Mindblowing Caves of Ellora


Sculptures of Buddhas in a Buddhist cave at Ellora.

WARNING: This is a long post. 😉

As a first-time visitor in Ellora, I was immediately impressed by the fact that all temples, pillars, balconies and sculptures have all been carved out of ONE piece of rock.

The masterpiece at Ellora is the Kailasa Temple. Dedicated to Shiva, it is the world’s largest monolithic sculpture, hewn from rock by over 7000 laborers over a 150-year period. Over 200.000 tons of rock has been removed to create the temple which covers an area twice the area of the Parthenon in Athens and is also 1½ times as high.

A visit to the Ellora Caves is a breathtaking experience. This is truly a World Heritage Site in the same class as the Pyramids, Petra or Taj Mahal and an absolute must place to stop at when you plan your India travel route.


Behind us is the largest monolith rock cut excavation in the world – the spectacular Kailasa Cave.

Caves 1 – 12 comprise the Buddhist caves and monasteries and date back to the Chalukya dynasty (between the 7th and 8th centuries AD).

Caves 13 – 29 comprise the Hindu caves, carved between the the 7th and 9th centuries AD, and represent the peak of Ellora’s artistic development.

Caves 30 – 34 comprise Jain Caves and were carved in the late 9th century and represent the final stages of evolution of the Ellora Caves complex.


Cave 33 (Jagannath Sabha)
Similar in plan to the Indra Sabha (Cave 32), the Jagannath Sabha along with Cave 34, has some very well preserved sculptures.


Ellora features three different religions that thrived at the same site. Buddhism, Hinduism, & Jainism co-existed during the development of the Ellora Caves suggesting the religious harmony that existed in India at that time.


This is Cave 2. The cave has a verandah, and houses images of Panchika, the God of Wealth and Hariti, the Goddess of Prosperity. Each of the walls in the hall has sculptures of Buddha flanked by celestial figures and Bodhisattvas. A similar but larger figure of the Buddha can be seen in the sanctuary.



Caves 30 – 34 comprise Jain Caves and were carved in the late 9th century and represent the final stages of evolution of the Ellora Caves complex.


Cave 10: This cave marks the peak of Chaitya dynasty architecture in India. The Vishvakarma, or “Carpenter’s Cave”, gets its named from the ribs carved on to the roof which give the effect of being wooden support beams. There is a large figure of the Buddha, about 15 foot tall, showing him in a teaching position. The hall has porticos on three sides which lets plenty of light into the cave and a flight of steps in the verandah leads to the upper gallery.


Cave 21 (Ramesvara)
The Ramesvara Cave has beautiful figurines of the river goddesses Ganga and Yamuna at its entrance.
Cave 22 (Nilkantha)
The Nilkantha Cave has several sculptures.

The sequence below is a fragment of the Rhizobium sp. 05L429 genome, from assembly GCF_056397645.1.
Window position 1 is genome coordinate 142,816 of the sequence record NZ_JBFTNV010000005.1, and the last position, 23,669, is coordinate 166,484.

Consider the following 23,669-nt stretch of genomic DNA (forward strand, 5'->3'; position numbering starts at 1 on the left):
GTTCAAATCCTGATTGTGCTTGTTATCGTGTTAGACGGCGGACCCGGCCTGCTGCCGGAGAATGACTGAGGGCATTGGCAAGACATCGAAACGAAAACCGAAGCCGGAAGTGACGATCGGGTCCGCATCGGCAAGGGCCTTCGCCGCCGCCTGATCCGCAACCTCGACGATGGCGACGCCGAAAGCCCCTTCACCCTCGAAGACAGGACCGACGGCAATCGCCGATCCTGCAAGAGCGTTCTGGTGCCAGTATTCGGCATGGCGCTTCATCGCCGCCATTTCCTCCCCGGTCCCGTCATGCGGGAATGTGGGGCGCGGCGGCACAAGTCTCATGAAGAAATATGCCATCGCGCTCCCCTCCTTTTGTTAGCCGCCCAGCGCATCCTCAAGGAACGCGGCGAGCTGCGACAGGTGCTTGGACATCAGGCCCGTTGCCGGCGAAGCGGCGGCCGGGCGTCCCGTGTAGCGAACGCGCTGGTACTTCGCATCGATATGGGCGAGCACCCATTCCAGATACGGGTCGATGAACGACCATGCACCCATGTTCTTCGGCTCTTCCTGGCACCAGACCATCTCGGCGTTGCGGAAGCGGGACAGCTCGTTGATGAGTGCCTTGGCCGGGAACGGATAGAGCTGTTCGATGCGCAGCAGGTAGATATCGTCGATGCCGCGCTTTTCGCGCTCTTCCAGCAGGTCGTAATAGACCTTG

Inside the Kailash Temple (Rock-cut temple)


Cave 5 (Mahrvada)
This Cave, called “Maharvada” and was used as a monastery (“vihara”) and consists of a spacious hall measuring 117 feet by 59 feet and divided into three columned aisles. The columns are decorated and benches have been carved out of the floor. The benches were sused by disciples while being taught the philosophies of Budhha. The monastery has a shrine for Buddha at the rear end and twenty cells for the monks.


Cave 6
The cave has columned rectangular hall. The walls and columns of the hall are both well decorated with with figures of the Boddhisattva and the goddesses Tara and Mahamayuri.


Cave 9
The highlight of this cave as wall carving depicting the Goddess Tara in the act of rescuing devotees from the snake, an elephant, a fire and a shipwreck. The cave also has an open terrace with a balcony and a shrine.


Cave 12 (Teen Tal)
As implied by the name, Teen Tal is a three storeyed complex. This is the largest monastic complex at Ellora and entered through a courtyard. It contains a very large seated Budhha on the 3rd floor


Cave 12


Cave 10

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Citizens of India and visitors of SAARC (Bangladesh, Nepal, Bhutan, Sri Lanka, Pakistan, Maldives and Afghanistan) and BIMSTEC Countries (Bangladesh, Nepal, Bhutan, Sri Lanka, Thailand and Myanmar) – Rs. 10 per head.
Others: US $ 5 or Indian Rs. 250/- per head
(children up to 15 years free)

Best season / time to visit Ellora Caves:

While it is possible to visit Ajanta Caves throughout the year it does become a bit challenging to walk and explore all the caves during the peak summer heat and during the monsoon rains.

One ideally should plan on 3-5 hours as the required amount of time to fully experience the Ajanta Caves – and there is a significant amount of walking required to cover the caves.

As such, the best time to visit Ajanta Caves is between October and March after the peak monsoon rains and before the onset of Summer.

Info from: http://www.rang7.com/ellora-caves